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Gawler Foundation Celebrates 25 Years


13 August 2007 at 4:20 pm
Staff Reporter
The Gawler Foundation, described as Australia's first life-style-based cancer support service, will celebrate its 25th anniversary in September.

Staff Reporter | 13 August 2007 at 4:20 pm


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Gawler Foundation Celebrates 25 Years
13 August 2007 at 4:20 pm

The Gawler Foundation, described as Australia’s first life-style-based cancer support service, will celebrate its 25th anniversary in September.

A pioneer in mind-body medicine and long-term cancer survivor, Dr Ian Gawler founded The Gawler Foundation and conducted the first self-help cancer support group in Australia 25 years ago.

Dr Gawler moved to the Yarra Junction in Victoria in 1980 and established his veterinary practice in the same year. As the cancer groups expanded, he continued to work as a veterinarian until 1984.

Since then Dr Gawler’s ideas and concepts have since received scientific recognition and validation both in Australian and internationally, with many doctors addressing lifestyle factors when treating cancer.

A recent study in The Journal of the American Medical Association found that three to nine hours of exercise per week reduced the risk of dying in women with breast cancer by 50%.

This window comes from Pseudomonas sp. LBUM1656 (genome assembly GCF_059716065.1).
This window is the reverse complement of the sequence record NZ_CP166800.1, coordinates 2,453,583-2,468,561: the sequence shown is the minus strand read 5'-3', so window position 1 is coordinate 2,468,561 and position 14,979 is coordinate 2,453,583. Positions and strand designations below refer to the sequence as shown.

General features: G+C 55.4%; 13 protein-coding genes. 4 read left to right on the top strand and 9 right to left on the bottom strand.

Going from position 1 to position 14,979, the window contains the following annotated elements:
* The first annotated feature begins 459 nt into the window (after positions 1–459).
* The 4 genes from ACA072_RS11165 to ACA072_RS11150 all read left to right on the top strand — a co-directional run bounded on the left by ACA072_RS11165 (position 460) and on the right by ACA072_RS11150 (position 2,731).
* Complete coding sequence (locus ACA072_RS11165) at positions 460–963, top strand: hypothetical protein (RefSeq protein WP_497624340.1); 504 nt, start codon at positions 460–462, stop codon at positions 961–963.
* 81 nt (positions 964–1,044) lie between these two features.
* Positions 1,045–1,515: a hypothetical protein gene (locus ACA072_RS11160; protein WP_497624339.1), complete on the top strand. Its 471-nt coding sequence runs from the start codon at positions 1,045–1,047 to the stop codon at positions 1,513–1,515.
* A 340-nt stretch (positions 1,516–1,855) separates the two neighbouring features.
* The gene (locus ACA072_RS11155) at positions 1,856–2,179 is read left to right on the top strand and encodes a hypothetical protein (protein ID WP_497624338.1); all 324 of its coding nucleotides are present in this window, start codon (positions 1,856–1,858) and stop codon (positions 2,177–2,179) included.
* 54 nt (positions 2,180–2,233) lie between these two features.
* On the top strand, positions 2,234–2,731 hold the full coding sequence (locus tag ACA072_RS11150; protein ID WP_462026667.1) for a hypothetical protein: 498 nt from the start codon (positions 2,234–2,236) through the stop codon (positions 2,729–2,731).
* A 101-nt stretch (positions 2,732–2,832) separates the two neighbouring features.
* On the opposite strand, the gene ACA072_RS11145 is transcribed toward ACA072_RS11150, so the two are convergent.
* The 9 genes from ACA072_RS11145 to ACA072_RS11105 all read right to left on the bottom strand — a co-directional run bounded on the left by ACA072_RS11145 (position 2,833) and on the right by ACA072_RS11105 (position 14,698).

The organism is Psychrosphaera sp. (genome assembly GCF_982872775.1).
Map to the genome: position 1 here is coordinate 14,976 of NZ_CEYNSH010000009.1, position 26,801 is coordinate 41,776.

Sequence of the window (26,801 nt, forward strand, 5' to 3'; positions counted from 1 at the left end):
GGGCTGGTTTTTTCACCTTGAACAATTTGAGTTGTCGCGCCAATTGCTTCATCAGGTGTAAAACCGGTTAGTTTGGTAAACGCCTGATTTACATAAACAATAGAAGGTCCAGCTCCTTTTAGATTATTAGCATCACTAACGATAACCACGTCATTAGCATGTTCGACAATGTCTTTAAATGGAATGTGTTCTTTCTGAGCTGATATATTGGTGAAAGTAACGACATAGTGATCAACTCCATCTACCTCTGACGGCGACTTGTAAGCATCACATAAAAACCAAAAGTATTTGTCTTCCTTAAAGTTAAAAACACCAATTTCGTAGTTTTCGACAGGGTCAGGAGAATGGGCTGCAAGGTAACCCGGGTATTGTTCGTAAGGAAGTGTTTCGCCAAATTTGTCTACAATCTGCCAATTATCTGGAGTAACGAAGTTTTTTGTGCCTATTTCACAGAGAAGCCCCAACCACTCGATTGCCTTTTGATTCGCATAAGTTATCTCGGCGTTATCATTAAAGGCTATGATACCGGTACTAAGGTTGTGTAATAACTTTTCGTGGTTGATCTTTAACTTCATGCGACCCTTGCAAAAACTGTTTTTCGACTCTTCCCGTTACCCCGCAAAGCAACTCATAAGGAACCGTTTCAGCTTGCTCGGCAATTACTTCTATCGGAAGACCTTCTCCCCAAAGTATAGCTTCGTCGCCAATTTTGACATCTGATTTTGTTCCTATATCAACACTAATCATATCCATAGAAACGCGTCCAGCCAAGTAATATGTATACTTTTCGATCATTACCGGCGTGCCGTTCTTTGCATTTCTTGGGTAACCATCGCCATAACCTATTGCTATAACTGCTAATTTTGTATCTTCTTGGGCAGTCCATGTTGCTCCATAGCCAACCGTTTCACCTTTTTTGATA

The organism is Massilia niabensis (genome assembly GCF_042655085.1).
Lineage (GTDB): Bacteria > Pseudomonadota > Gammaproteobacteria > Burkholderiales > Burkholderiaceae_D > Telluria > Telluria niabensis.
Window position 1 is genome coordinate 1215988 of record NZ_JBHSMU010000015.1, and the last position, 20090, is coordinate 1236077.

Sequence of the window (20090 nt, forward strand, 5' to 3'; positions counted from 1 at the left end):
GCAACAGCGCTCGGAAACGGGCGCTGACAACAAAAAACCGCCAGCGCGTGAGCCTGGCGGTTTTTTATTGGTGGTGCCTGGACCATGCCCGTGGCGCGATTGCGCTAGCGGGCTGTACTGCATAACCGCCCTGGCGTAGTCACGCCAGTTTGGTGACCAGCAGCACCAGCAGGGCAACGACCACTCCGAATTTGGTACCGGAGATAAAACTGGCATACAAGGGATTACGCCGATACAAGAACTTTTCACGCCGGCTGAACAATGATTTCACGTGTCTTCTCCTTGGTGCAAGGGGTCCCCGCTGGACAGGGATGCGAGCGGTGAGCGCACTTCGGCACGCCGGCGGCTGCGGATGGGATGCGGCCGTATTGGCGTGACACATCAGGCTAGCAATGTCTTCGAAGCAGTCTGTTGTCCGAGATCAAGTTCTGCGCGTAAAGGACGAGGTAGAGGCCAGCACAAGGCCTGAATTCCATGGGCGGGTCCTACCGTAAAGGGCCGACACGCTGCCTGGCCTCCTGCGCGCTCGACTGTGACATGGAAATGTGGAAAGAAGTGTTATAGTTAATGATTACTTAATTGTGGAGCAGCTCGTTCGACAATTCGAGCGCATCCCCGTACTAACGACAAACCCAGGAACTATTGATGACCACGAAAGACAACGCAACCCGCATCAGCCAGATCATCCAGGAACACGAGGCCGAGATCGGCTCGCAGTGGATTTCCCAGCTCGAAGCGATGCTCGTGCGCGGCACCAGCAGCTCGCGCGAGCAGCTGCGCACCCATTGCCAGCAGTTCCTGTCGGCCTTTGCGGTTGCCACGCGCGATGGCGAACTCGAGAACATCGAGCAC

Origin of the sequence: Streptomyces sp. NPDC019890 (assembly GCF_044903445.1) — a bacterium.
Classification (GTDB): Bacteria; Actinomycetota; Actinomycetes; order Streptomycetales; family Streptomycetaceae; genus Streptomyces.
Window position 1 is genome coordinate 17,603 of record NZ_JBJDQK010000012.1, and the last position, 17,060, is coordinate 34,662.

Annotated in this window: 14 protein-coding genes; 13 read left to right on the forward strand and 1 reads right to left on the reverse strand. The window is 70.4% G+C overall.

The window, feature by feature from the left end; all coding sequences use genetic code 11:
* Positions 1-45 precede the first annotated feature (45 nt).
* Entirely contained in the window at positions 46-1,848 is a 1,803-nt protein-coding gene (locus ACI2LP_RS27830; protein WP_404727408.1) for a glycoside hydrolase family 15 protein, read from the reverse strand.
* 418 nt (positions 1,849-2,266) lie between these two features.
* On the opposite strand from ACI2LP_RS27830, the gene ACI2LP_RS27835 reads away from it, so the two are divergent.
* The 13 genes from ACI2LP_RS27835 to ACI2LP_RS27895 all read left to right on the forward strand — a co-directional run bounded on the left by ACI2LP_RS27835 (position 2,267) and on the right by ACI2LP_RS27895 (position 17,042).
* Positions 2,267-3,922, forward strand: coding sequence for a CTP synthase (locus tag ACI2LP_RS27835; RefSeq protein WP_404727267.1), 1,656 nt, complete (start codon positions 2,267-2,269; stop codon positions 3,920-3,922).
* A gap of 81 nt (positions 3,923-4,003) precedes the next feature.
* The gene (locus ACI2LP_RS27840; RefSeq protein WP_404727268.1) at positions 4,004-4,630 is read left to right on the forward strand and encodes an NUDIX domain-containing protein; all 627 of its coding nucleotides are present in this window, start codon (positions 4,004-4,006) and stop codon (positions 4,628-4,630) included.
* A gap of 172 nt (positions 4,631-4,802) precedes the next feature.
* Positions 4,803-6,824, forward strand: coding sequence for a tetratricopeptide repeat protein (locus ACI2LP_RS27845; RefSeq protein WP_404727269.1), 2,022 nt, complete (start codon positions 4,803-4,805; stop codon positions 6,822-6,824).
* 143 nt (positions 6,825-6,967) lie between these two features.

Another study also found that regular exercise halved the risk of dying for people with stage two and three colon cancer.

Dr Gawler who has been cancer free for three decades says that 25 years ago when someone was beyond curative treatment, they tended to be told rather bluntly and given few options.

He says many of these people came to The Gawler Foundation and were highly motivated. They stuck to a low-fat vegan diet and meditated intensively. They worked on the state of their mind and their emotions. Many did exceptionally well.

In fact, the Foundation will soon be launching its new edition of Inspiring People: Stories of Remarkable Recovery and Hope from The Gawler Foundation, detailing the extraordinary recoveries of cancer patients who have attended the Foundation’s programs.

The Foundation says over 15,000 people have attended their residential programs in Victoria’s Yarra Valley and more than 75,000 people have benefited from its support services.



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